Seeking Calmness
Moments and thoughts from my day. 
Subscribe via RSS here

Worked Out

I worked out today. The first good workout in a while. I’m going to alleviate this recent lower back pain and feel a bit better. 

Things That Are Up To Us

“[1] “Some things are up to us and some are not. Up to us are judgment, inclination, desire, aversion1—in short, whatever is our own doing. Not up to us are our bodies, possessions, reputations, public offices—in short, whatever isn’t our own doing.

2 [2] Moreover, the things that are up to us are naturally free, unimpeded, and unobstructed, while the things that aren’t up to us are weak, enslaved, subject to impediment, and not ours.

3 [3] So remember this:4 if you regard things that are naturally enslaved as free, if you regard things that are not yours as yours, you’ll be obstructed, dejected, and troubled, and you’ll blame both gods and men. But if you regard as yours only what is yours, and as not yours only what is not yours, which is the way things are in reality, no one will ever constrain you, no one will impede you, you’ll blame no one, you’ll reproach no one, you’ll never act reluctantly, no one will harm you, and you’ll have no enemies, because you’ll never suffer harm.”

Excerpt From
The Complete Works
This material may be protected by copyright.

A Few Notes from Stop Reading the News by Rolf Dobelli

Anything that might pique readers’ interest and boost sales was considered newsworthy by the publishers, regardless of whether it was actually important. This fundamental fraud – the new being sold as the relevant – has persisted to this day. It remains the dominant model in print, online, on social media, the radio and television.
It’s also worth pointing out that many of these long, high-quality pieces are surrounded by vacuous nonsense that rains down on readers like cheap confetti. In other words, they’re often contaminated by the news. And I don’t want to drink from contaminated sources. I’ve chosen a radical path, I know.

The world is a complicated place. Try to read a book a week. If after twenty pages it hasn’t expanded or altered your world view, or otherwise managed to capture your attention, put it aside.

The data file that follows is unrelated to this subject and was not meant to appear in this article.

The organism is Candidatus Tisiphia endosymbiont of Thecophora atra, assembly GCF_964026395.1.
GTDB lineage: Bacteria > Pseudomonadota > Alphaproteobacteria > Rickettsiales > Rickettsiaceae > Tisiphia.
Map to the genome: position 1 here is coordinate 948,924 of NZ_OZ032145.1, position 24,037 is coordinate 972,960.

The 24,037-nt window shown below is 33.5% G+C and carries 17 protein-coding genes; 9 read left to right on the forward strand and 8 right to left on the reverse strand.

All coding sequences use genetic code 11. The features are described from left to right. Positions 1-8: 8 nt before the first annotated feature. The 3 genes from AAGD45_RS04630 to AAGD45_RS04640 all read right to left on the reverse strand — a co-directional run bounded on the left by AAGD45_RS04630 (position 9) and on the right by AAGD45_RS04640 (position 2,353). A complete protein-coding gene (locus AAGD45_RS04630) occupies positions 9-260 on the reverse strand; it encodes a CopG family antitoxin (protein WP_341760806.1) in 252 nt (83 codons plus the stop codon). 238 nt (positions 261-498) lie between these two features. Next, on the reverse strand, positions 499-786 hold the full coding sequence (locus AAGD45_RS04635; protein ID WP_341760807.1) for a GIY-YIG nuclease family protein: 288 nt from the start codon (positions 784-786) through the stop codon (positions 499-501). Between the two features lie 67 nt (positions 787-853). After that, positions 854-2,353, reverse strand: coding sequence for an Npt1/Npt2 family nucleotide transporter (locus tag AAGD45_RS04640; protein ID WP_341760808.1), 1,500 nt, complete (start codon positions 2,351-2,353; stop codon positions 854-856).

You’ve probably devoured roughly 20,000 news items in the past twelve months, approximately sixty per day at a conservative estimate. Be honest with yourself, can you think of a single one that helped you make a better decision about your life, your family, your career, your well-being or your business? A decision you wouldn’t have made without the news?
The news they supply us is irrelevant, but it’s sold as relevant. ‘The relevant versus the new’: it’s the fundamental battle facing us today.

Liberating myself from a news addiction took time, willpower and a readiness to experiment. Above all, I was seeking answers to the following questions: what is the news? What makes it so irresistible? What happens in our brains when we consume it? How can we be so well informed yet know so little?

These ‘negative obstacles’ are what make the news so insidious. I didn’t realise this until much later, by which time I’d spent tens of thousands of hours consuming the news. I asked myself two questions: do you understand the world better now? And: do you make better decisions? The answer in both cases was no.

When I ask you to give up the news, I can do so with a clear conscience. It will make your life better. And trust me: you’re not missing anything important.
Sometimes the media rather grandiosely calls these snippets of information ‘breaking news’ or ‘top world headlines’. This doesn’t change the fact that they’re largely irrelevant to your personal world. You can safely assume that the more ‘breaking’ the news, the less it actually matters to you.

All Excerpts From

Dobelli, Rolf. “Stop Reading the News.” Hodder & Stoughton Ltd, 2019-11-18. Apple Books. 

Meditations 2.1

1. When you wake up in the morning, tell yourself: The people I deal with today will be meddling, ungrateful, arrogant, dishonest, jealous, and surly. They are like this because they can’t tell good from evil. But I have seen the beauty of good, and the ugliness of evil, and have recognized that the wrongdoer has a nature related to my own—not of the same blood or birth, but the same mind, and possessing a share of the divine. And so none of them can hurt me. No one can implicate me in ugliness. Nor can I feel angry at my relative, or hate him. We were born to work together like feet, hands, and eyes, like the two rows of teeth, upper and lower. To obstruct each other is unnatural. To feel anger at someone, to turn your back on him: these are obstructions.

Excerpt From
Meditations: A New Translation
Marcus Aurelius, Hays

I often read this quote and I'm pretty sure I know why Marcus began chapter two with such a thing. I think anyone who deals with the public on a day-to-day basis finds themselves frustrated with what mankind has become. So, when I read that Marcus Aurelius was struggling with the same "meddling, ungrateful, arrogant, dishonest, jealous, and surly" that I seem to encounter on a daily basis at my job, I find a bit of comfort in knowing that people have not changed. That even an Emperor a couple thousand years ago found people frustrating. 

Of course, like the great philosopher that he was, Marcus Aurelius takes things one step further and gives advice on how to relate to these people. To understand their daily plight is born of ignorance, not necessarily malice. And that we all too, all of us, have been ignorant in our lives. 

Every morning, when I arrive at work, I try to recall this quote. I try to rehearse it in my head, as a way to prepare myself for the day to come.